2. The thing with songs like “Still in Saigon” (and Billy Joel’s “Goodnight Saigon” and Paul Hardcastle’s “19” later on) is the way they helped start the process of understanding. I say that because I am the son of a veteran of the War; in fact, he missed my birth because of the little fact that his Uncle Sam put him to work in that little corner of the world.

    He rarely discussed “over there” at the time. All his military buddies (which in 1982 meant all the fathers of my friends, since I was still a military brat at that time) seemed to be similarly quiet about the subject, except with each other. It was funny…they’d get liquored up and talk about the stupid things they did as youths that got them into trouble with the cops — and in a few cases, into the military as well — but the subject of That Place was seemigly off-limits.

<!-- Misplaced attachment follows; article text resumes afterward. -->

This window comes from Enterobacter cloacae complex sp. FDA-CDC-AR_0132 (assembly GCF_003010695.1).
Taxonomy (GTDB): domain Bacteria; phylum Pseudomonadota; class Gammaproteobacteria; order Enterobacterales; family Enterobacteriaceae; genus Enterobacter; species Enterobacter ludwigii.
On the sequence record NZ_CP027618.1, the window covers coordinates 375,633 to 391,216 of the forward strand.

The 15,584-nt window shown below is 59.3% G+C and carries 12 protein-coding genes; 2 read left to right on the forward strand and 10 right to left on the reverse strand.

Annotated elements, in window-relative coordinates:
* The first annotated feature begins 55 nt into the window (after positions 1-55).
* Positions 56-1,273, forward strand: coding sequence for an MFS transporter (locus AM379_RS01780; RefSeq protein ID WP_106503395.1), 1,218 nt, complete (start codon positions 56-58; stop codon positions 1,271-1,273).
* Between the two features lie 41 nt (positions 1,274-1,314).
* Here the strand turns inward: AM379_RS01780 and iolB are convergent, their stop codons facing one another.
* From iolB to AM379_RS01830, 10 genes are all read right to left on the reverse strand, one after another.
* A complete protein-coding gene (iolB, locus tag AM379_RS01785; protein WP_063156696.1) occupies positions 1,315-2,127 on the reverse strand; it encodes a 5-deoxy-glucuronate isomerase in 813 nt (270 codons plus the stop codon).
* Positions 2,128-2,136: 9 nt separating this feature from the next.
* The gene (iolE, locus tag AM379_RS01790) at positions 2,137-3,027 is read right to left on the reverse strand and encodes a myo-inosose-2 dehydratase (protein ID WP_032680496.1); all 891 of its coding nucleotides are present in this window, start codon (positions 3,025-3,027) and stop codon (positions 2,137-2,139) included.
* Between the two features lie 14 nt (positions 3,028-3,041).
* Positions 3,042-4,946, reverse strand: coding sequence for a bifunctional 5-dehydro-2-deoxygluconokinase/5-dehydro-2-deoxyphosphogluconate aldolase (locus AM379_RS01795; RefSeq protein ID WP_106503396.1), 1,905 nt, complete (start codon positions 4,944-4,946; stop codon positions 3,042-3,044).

In my case, I came along too late to be affected by the War but still was as a result of my upbringing. But those songs and movies and TV shows helped to open the dialogue that many veterans really needed to have. Even if it was to tell me, “Son, that’s overly dramatic. It wasn’t like that the entire time.” He opened up about it a lot more after I went into the Army myself.

    Was “Still in Saigon” cliched? Yep. Did it touch on stereotypes? Sure. However, it really wasn’t the chest-pounding song that Daniels’ “In America” was two years earlier. That said, I really wish the lessons those veterans brought home after Vietnam would have been listened to by more people. Specifically, the Powers That Be who have been sending a new generation into the firing line for the past decade.

  3. amen to Chris. Luckily being a baby boomer (HAH!)* the threat of a Viet Nam draft didn’t hang over my head.

    * it dawned on me recently that John Lennon and his son, Julian were both boomers; how’s that for a wide demographic sweep?